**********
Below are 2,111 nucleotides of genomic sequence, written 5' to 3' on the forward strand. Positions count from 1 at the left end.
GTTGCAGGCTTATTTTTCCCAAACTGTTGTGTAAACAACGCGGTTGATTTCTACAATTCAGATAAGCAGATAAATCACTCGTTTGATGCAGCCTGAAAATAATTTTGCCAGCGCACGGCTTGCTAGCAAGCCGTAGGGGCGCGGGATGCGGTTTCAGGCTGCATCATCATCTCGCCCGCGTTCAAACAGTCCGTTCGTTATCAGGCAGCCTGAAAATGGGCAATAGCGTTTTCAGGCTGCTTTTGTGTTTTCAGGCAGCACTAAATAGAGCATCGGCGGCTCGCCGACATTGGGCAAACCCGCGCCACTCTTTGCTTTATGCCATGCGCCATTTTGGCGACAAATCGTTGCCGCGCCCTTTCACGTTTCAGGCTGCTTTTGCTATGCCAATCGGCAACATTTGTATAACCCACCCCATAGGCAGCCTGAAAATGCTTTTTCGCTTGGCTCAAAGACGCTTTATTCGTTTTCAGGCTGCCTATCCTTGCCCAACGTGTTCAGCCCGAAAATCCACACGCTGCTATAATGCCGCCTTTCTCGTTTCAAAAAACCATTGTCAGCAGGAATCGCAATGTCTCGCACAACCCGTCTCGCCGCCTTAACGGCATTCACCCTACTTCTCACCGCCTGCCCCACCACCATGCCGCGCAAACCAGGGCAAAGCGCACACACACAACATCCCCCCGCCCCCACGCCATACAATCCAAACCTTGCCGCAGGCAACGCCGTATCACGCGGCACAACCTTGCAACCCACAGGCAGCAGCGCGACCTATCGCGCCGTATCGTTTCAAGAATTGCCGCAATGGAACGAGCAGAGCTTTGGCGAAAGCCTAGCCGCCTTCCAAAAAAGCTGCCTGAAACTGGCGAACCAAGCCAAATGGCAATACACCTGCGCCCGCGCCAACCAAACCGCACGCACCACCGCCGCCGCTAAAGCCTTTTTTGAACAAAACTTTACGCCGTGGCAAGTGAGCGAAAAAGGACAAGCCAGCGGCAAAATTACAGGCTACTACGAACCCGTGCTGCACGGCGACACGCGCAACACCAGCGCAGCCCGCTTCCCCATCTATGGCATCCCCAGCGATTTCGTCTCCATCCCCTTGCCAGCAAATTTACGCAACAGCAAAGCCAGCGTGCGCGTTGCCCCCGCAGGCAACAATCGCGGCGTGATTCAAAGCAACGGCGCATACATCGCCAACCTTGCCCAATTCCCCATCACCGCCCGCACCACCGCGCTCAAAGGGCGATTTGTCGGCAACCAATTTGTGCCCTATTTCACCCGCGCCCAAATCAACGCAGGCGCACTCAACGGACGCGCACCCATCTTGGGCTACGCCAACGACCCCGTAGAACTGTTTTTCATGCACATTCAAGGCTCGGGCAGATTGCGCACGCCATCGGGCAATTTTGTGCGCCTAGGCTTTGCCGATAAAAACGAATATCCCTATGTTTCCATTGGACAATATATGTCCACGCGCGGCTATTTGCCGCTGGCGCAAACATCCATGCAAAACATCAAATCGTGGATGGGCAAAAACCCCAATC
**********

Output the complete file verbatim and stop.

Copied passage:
Below are 2,111 nucleotides of genomic sequence, written 5' to 3' on the forward strand. Positions count from 1 at the left end.
GTTGCAGGCTTATTTTTCCCAAACTGTTGTGTAAACAACGCGGTTGATTTCTACAATTCAGATAAGCAGATAAATCACTCGTTTGATGCAGCCTGAAAATAATTTTGCCAGCGCACGGCTTGCTAGCAAGCCGTAGGGGCGCGGGATGCGGTTTCAGGCTGCATCATCATCTCGCCCGCGTTCAAACAGTCCGTTCGTTATCAGGCAGCCTGAAAATGGGCAATAGCGTTTTCAGGCTGCTTTTGTGTTTTCAGGCAGCACTAAATAGAGCATCGGCGGCTCGCCGACATTGGGCAAACCCGCGCCACTCTTTGCTTTATGCCATGCGCCATTTTGGCGACAAATCGTTGCCGCGCCCTTTCACGTTTCAGGCTGCTTTTGCTATGCCAATCGGCAACATTTGTATAACCCACCCCATAGGCAGCCTGAAAATGCTTTTTCGCTTGGCTCAAAGACGCTTTATTCGTTTTCAGGCTGCCTATCCTTGCCCAACGTGTTCAGCCCGAAAATCCACACGCTGCTATAATGCCGCCTTTCTCGTTTCAAAAAACCATTGTCAGCAGGAATCGCAATGTCTCGCACAACCCGTCTCGCCGCCTTAACGGCATTCACCCTACTTCTCACCGCCTGCCCCACCACCATGCCGCGCAAACCAGGGCAAAGCGCACACACACAACATCCCCCCGCCCCCACGCCATACAATCCAAACCTTGCCGCAGGCAACGCCGTATCACGCGGCACAACCTTGCAACCCACAGGCAGCAGCGCGACCTATCGCGCCGTATCGTTTCAAGAATTGCCGCAATGGAACGAGCAGAGCTTTGGCGAAAGCCTAGCCGCCTTCCAAAAAAGCTGCCTGAAACTGGCGAACCAAGCCAAATGGCAATACACCTGCGCCCGCGCCAACCAAACCGCACGCACCACCGCCGCCGCTAAAGCCTTTTTTGAACAAAACTTTACGCCGTGGCAAGTGAGCGAAAAAGGACAAGCCAGCGGCAAAATTACAGGCTACTACGAACCCGTGCTGCACGGCGACACGCGCAACACCAGCGCAGCCCGCTTCCCCATCTATGGCATCCCCAGCGATTTCGTCTCCATCCCCTTGCCAGCAAATTTACGCAACAGCAAAGCCAGCGTGCGCGTTGCCCCCGCAGGCAACAATCGCGGCGTGATTCAAAGCAACGGCGCATACATCGCCAACCTTGCCCAATTCCCCATCACCGCCCGCACCACCGCGCTCAAAGGGCGATTTGTCGGCAACCAATTTGTGCCCTATTTCACCCGCGCCCAAATCAACGCAGGCGCACTCAACGGACGCGCACCCATCTTGGGCTACGCCAACGACCCCGTAGAACTGTTTTTCATGCACATTCAAGGCTCGGGCAGATTGCGCACGCCATCGGGCAATTTTGTGCGCCTAGGCTTTGCCGATAAAAACGAATATCCCTATGTTTCCATTGGACAATATATGTCCACGCGCGGCTATTTGCCGCTGGCGCAAACATCCATGCAAAACATCAAATCGTGGATGGGCAAAAACCCCAATC